Adapted from the POSIX standard's "Utility Argument Syntax" section:
utility_name [-a] [-b] [-c option_argument]
[-d|-e] [-f[option_argument]] [operand...]
The utility in the example is named
utility_name. It is followed by options, option-arguments, and operands.
The arguments that consist of
- characters and single letters or digits, such as
a, are known as options (or, historically, flags). Certain options are followed by an option-argument, as shown with
[-c option_argument]. The arguments following the last options and option-arguments are named operands.
The standard also defines "argument" as
In the shell command language, a parameter passed to a utility as the equivalent of a single string in the
argv array created by one of the
exec functions. An argument is one of the options, option-arguments, or operands following the command name.
All things after the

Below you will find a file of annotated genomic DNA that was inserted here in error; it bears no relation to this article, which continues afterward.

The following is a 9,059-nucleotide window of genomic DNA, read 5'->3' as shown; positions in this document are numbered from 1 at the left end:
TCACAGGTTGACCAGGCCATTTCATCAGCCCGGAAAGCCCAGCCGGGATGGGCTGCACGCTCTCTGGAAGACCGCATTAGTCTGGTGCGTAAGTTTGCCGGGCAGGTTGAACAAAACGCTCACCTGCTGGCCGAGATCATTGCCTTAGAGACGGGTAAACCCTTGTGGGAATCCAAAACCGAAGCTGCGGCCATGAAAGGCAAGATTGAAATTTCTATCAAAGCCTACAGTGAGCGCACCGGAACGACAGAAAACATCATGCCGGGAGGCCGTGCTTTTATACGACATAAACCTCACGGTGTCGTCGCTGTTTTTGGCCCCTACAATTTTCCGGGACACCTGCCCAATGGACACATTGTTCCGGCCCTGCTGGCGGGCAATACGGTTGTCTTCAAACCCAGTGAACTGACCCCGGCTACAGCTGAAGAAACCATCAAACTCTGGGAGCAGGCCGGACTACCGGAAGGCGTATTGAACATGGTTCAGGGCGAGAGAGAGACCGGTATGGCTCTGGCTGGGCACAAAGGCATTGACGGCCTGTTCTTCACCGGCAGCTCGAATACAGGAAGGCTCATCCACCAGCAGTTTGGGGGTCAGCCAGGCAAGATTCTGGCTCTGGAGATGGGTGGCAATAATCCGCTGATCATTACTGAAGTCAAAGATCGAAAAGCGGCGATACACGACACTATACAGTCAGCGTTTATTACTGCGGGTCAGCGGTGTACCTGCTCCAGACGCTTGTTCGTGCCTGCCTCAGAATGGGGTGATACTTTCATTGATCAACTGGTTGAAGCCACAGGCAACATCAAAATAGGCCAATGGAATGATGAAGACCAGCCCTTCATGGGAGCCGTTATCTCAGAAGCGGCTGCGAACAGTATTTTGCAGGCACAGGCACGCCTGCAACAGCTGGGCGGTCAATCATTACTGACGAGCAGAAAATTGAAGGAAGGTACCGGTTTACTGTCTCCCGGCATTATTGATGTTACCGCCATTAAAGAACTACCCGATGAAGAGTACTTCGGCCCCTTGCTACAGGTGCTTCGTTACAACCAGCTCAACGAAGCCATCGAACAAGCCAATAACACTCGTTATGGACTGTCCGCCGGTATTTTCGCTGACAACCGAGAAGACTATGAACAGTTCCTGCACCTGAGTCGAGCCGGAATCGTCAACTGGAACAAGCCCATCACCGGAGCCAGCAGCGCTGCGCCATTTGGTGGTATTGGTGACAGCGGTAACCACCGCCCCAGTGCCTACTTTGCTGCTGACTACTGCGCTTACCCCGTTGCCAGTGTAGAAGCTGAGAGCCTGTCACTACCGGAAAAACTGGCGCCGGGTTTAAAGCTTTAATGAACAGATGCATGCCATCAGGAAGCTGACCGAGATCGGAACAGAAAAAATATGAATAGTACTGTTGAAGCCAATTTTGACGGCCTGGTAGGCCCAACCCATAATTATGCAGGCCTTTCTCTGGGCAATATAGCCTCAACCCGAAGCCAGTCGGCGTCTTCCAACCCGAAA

utility_name on the command line are the utility's arguments, and they all show up in the positional parameters if it's a shell script. The terms option, option-argument, and operand are more specific names for these arguments on the command line.
"Flag" and "switch" are common synonyms to "option".
In the case of
utility -a b=c
b=c are arguments,
-a is an option if the utility recognises it as such (the
ln utility has no
-x option, so
-x is not an option to
ln, strictly speaking, and
ln -x would trigger a diagnostic message),
b=c is an option-argument if the
-a option takes an argument, otherwise it's an operand,
c are not options, option-arguments and not operands in themselves.
As you notice from my text above, working from the synopsis of a utility (as given by the manual of the utility) would have been easier than trying to decode a generic command typed on the command line. The manual will clearly state what options takes option-arguments and what arguments are operands etc.
c a "value" is IMHO perfectly ok. It's not a something that is standardised, but very few would misunderstand you if you say "
c is the value given to
b". It would be clear from the context of the utility in question.
$ awk -v var="d" '...' data.in
Anyone who knows about
awk would say that
-v var="d" means "the
var is assigned the value
d on the command line".